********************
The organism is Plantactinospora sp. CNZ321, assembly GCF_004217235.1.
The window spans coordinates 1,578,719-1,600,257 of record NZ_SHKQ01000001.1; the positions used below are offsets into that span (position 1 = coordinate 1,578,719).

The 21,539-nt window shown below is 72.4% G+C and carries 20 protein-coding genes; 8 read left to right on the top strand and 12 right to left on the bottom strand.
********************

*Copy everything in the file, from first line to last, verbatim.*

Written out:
The organism is Plantactinospora sp. CNZ321, assembly GCF_004217235.1.
The window spans coordinates 1,578,719-1,600,257 of record NZ_SHKQ01000001.1; the positions used below are offsets into that span (position 1 = coordinate 1,578,719).

The 21,539-nt window shown below is 72.4% G+C and carries 20 protein-coding genes; 8 read left to right on the top strand and 12 right to left on the bottom strand.